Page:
Today marks the 90th year anniversary of The St Valentine’s Day Massacre, which saw the slayings of seven members and associates of Chicago’s North Side Gang led by Bugs Moran. The men were gathered at a Lincoln Park garage on the morning of Valentine’s Day 1929, where they were made to line up against a wall before being shot by four unknown assailants carrying Shoguns and Tommy Guns.

It was a cold and chilly morning in Chicago, the time was 10:30. This day would not only mark one of the most brutal mob killings in history, but it would also end the North and South side battle for power. A battle that dominated the Chicago underworld for years and saw over 200 mob murders. Some of those victims included North Side leaders, Dean O’Banion and Hymie Weiss.

The Victims

Five of the seven that were killed, were North Side mobsters. The Gusenberg’s were enforcers, Adam Heyer was the bookkeeper and business manager, James Clark was Moran’s second in command, and Albert Weinshank ran some operations for Moran.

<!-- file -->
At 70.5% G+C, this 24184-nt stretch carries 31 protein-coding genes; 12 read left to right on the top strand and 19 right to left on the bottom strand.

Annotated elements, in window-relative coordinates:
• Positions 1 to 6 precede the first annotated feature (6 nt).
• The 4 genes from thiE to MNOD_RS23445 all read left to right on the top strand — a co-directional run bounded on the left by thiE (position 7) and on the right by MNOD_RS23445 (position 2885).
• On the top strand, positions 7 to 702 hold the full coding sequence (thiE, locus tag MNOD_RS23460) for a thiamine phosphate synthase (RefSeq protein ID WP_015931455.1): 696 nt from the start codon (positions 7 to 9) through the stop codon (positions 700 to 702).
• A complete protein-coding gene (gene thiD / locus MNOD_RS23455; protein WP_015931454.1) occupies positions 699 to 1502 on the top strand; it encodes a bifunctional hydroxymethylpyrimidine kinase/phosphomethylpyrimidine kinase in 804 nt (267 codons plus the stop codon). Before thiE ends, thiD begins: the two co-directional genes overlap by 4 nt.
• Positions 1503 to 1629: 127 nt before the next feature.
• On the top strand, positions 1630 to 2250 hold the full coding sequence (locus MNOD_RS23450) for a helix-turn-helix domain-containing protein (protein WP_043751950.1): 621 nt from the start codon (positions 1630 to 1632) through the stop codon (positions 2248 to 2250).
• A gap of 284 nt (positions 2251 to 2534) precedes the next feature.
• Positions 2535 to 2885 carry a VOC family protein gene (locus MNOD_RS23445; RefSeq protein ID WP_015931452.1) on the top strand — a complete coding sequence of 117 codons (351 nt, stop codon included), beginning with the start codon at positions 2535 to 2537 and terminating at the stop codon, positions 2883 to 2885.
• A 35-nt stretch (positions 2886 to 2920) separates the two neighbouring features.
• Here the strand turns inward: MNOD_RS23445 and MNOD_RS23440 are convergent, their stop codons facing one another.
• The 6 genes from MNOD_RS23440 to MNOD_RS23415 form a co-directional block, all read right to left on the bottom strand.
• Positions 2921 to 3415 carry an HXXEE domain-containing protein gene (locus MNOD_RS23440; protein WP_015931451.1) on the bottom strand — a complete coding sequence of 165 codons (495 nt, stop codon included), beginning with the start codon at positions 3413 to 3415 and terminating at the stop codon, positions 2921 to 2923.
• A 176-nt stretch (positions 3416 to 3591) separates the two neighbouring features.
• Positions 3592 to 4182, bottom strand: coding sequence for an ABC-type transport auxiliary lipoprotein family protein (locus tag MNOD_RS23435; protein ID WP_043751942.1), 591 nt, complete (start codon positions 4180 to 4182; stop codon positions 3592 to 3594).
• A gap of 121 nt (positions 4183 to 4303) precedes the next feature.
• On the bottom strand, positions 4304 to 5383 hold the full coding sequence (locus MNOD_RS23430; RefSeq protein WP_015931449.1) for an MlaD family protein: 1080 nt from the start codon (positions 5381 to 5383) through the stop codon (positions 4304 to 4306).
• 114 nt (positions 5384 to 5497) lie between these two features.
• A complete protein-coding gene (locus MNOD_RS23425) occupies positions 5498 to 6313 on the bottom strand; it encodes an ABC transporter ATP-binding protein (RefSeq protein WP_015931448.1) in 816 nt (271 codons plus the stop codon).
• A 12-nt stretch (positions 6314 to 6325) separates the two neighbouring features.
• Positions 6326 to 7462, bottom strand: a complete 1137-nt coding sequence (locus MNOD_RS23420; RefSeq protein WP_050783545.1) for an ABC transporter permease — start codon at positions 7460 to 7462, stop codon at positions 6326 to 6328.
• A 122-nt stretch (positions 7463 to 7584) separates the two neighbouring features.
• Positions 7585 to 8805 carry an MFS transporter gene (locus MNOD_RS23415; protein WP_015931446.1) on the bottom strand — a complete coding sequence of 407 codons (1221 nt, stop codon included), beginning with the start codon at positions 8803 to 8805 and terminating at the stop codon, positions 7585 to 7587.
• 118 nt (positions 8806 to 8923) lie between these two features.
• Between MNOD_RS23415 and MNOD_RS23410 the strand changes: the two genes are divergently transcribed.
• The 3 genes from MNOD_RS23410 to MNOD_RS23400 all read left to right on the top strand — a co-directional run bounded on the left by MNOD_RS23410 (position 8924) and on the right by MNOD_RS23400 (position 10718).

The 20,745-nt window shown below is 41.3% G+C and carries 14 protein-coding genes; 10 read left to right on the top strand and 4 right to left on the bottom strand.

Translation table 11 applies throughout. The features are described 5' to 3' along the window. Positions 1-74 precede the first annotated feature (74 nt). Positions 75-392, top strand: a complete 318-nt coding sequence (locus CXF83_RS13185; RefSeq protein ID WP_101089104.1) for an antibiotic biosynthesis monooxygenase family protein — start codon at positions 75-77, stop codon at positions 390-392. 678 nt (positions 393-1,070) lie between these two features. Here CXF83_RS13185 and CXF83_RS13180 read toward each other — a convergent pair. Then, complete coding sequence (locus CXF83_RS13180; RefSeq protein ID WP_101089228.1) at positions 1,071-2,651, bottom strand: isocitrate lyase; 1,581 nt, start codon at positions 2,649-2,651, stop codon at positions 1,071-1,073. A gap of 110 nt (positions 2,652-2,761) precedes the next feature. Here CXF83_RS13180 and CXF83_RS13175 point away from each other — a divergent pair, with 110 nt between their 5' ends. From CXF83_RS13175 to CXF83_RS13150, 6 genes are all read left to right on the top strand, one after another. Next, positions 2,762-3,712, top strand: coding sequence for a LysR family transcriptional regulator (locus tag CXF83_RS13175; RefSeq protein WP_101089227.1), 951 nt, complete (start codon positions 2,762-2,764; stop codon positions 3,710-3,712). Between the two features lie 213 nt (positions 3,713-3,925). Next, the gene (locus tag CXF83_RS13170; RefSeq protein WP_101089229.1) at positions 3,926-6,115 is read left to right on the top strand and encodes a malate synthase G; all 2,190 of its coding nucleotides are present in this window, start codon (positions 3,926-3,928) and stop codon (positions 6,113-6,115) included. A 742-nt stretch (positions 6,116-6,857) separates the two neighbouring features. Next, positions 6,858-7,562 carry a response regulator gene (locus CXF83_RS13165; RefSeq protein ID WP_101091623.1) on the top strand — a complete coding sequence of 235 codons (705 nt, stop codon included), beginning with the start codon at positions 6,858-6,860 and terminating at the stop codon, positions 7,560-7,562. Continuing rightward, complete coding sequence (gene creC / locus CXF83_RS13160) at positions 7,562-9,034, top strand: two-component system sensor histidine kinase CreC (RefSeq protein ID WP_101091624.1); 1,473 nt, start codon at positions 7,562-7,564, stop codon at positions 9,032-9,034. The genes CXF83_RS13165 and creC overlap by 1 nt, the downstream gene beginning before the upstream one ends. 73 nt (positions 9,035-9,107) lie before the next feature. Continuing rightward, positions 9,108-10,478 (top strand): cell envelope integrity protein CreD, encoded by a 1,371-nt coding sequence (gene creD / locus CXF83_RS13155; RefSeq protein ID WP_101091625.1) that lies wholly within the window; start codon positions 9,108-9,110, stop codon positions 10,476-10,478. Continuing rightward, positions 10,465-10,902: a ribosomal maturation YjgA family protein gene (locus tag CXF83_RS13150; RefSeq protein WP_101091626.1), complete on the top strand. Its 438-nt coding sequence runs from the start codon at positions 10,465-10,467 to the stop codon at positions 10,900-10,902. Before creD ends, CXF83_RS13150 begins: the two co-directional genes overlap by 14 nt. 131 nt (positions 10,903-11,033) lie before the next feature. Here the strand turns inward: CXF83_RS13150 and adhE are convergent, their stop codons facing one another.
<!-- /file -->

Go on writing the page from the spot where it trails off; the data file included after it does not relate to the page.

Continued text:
John May was a young car mechanic for the North side gang, and Reinhart Schwimmer was an optician who was associated with the gang after giving up his practice.

A Full Guide To The 1929 Saint Valentine’s Day Massacre

The Hitmen

The first two hitmen were dressed in police uniform while another 2 waited in the police car (following them in a short time after).

The first 2 hitmen lined up the 7 gang members up the wall with their backs turned. There was no fighting or running as this seemed to be just a police raid, there was nothing sinister about the situation. The men handed over their weapons, and then the final 2 hitmen entered the garage carrying a tommy gun each. By then it was too late…

The hitmen were believed to have been:

  • Fred Burke
  • John Scalise
  • Albert Anselmi
  • Joseph Lolordo

Joseph was the brother of Pasqualino Lolordo who was killed the month previous.

However, Jack McGurn, Frank Rio, Frank Frigenti, and even the up-and-coming Tony Accardo have all been suspected of taking part.

Read our full length guide to the events leading up to, during, and after the 1929 Saint Valentine’s Day Massacre.